In summer, the southwest monsoon prevails for about five months, beginning in early May and ending in late September. During this period, southern Taiwan usually has wet weather,while northern Taiwan is relatively dry. The moisture, carried by the southwest monsoon and local terrestrial winds, falls largely in convectional form.Thundershowers and typhoons often bring Taiwan heavy rainfall in summer months.
Taiwan lies in the track of severe tropical cyclones known in East Asia as typhoons. With their violent winds and tremendous rainfall, these storms often cause heavy damage, especially to crops. However, they are the greatest source of water in the Taiwan area. An average of three to four typhoons hit Taiwan every year, usually coming in July, August, or September.


Here is a testimonial from some our guests:

Mike and Jordana’s Taiwan Adventure Tour


My boyfriend Mike and I had been living in Taipei for a little over a year before we embarked on our journey with Green Island Adventures. We had moved to the renegade province shortly after our college graduation, looking for excitement and adventure. But full-time professional jobs and the demands of daily life had prevented us from venturing further than Taipei County. Knowing we’d be leaving Taiwan by mid-autumn to return to the United States, we were eager to get out and see what the rest of the country had to offer. That is when we booked our tour with Eddie, who turned out to be one of the warmest and most accommodating tour guides we’ve ever had.


Our seven-day private tour began with a scenic drive along Taiwan’s east coast to Taroko Gorge. The beauty of Taroko Gorge lends itself well to being the subject of many a Taiwanese oil painting, and seeing it up close—at our own pace—was a real treat. We spent the night in Hualien, where we perused the jade market, famous for its rainbow jade. But Eddie advised us to wait on making a purchase, taking us to a shop a few blocks away that specializes in rainbow jade and supplies the jade market. Good advice it was indeed! The selection was fantastic and the prices unbeatable and the quality was good. With it, we were able to set aside some savings for other uses. While most tour guides may get commission for taking guests to certain shops, Eddie simply passes along the perks to his guests.


The next morning we continued our coastal drive, stopping to sample some of the most delicious rice and sweetest, freshest pineapple in the world before arriving at the Museum of Prehistory in Taidong. A few hours later, we were boarding a small airplane for a ten-minute hop from Taidong to Green Island. Eddie rented us a couple scooters, gave us a lesson on how to drive them, and then we set off around the island. Among our favorite sites were the water buffalo lazily bathing just meters from the quiet road. That evening, we scootered off to Green Island’s natural saltwater hot springs which, despite the quietude of the rest of the island, was alive with locals happily splashing and lounging in the many pools.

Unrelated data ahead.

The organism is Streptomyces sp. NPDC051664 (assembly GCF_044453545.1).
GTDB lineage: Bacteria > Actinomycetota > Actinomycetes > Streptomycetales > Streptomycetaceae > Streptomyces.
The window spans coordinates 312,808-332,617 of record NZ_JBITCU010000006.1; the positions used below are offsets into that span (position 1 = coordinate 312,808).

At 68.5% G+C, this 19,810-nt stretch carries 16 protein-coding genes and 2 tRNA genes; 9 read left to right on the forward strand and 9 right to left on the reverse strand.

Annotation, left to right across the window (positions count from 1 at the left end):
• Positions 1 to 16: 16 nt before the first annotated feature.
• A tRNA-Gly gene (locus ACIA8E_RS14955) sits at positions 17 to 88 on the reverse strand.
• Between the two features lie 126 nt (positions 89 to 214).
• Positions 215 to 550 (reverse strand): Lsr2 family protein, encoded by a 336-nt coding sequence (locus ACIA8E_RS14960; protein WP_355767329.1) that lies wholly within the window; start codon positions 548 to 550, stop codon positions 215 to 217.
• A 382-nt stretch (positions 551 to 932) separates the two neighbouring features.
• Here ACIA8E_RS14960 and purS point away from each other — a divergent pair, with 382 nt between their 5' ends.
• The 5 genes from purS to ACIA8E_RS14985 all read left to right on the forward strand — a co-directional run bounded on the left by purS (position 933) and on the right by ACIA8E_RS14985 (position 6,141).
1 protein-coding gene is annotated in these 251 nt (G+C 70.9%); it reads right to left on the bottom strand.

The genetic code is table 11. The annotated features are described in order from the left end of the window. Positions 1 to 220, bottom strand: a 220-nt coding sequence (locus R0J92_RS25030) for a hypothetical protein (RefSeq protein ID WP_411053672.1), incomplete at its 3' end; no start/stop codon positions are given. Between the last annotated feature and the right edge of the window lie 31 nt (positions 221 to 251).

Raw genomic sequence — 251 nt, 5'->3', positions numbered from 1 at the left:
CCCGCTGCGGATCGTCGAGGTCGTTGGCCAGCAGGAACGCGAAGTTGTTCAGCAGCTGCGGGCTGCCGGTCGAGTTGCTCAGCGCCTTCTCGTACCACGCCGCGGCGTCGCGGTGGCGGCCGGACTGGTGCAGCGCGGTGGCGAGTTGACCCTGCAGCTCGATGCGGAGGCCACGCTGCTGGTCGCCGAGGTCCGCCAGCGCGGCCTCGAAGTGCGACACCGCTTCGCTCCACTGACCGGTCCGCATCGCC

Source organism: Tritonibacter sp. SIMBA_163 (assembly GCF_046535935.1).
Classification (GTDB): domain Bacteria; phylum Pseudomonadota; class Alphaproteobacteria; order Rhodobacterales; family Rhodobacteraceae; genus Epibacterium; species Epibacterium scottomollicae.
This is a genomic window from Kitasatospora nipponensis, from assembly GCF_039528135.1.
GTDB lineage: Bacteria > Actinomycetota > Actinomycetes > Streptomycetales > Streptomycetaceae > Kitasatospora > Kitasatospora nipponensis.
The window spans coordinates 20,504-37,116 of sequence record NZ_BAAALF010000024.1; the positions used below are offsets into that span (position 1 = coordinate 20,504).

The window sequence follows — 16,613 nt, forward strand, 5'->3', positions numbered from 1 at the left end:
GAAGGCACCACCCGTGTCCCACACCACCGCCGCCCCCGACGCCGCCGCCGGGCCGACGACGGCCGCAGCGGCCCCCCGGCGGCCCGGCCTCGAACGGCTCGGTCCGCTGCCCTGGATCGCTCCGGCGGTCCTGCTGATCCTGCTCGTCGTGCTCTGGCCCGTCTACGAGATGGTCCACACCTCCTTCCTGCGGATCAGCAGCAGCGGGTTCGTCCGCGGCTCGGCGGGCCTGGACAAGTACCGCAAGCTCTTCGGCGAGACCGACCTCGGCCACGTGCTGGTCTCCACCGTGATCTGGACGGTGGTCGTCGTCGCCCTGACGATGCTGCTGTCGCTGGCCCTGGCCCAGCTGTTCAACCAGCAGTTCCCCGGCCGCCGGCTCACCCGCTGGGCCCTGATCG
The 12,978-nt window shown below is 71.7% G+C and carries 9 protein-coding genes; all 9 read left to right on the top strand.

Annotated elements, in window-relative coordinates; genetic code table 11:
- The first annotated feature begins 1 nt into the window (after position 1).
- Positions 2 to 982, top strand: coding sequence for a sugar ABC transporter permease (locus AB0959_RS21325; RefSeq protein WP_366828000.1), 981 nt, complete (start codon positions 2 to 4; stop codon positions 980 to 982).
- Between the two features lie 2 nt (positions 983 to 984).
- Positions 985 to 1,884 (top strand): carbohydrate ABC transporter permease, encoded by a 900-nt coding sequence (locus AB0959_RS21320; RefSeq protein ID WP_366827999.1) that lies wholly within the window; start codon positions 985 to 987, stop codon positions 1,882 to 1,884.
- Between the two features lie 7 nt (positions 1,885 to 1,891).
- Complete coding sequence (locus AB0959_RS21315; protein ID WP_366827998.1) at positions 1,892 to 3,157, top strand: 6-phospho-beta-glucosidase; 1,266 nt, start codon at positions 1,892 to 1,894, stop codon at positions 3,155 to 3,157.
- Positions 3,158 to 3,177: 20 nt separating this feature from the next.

No trip to Green Island is complete without scuba diving, so the very next morning we awoke early for a beach-entry diving experience. Home to the world’s oldest known coral reef, the diving was truly phenomenal—tropical fish of every color swarmed us as we fed them with the bread our dive guides had brought along. The other nice thing was that diving did not preclude us from flying back to Taiwan island as it would most flights, for the flight simply did not go to a high enough altitude for their to be decompression concern.


Back on the “mainland”, we headed over the mountains, through aboriginal villages, to Kenting. Checking into a Balinese style hotel, we had stepped foot inside a tropical paradise comparable to what one might expect to see on the Travel Channel. Every detail, from the exquisite balconied hotel room to the exotic courtyard gardens, was imported directly from Bali. After checking out Kenting’s bustling night market, we spent a quiet evening enjoying this lush retreat.


Besides surfing and sun, Kenting is notable for its world-class aquarium. One can easily spend the whole day viewing the whale sharks, sunken ship exhibit, and my personal favorite, the penguins. Species of marine life both native to Taiwan and from afar can be found there, and whether you’re a young couple, a family with children, or retirees, there is absolutely something for everyone to enjoy.


After two luxurious evenings in Kenting, we began our ascent into Alishan, or Mt. Ali. Mike and I are tea connoisseurs, so we had a special request to see a tea farm on this mountain famous for its oolong. Like a genie, Eddie granted our wish and took us into the high mountains, stopping at a little place with a whole lot going on inside. After sampling the three kinds of tea produced at this award-winning farm, we toured the facility which was bumbling with workers processing the tea. A group had just come down from picking fresh tea leaves from the mountain, and we were invited to help spread the tea out on tarps to dry.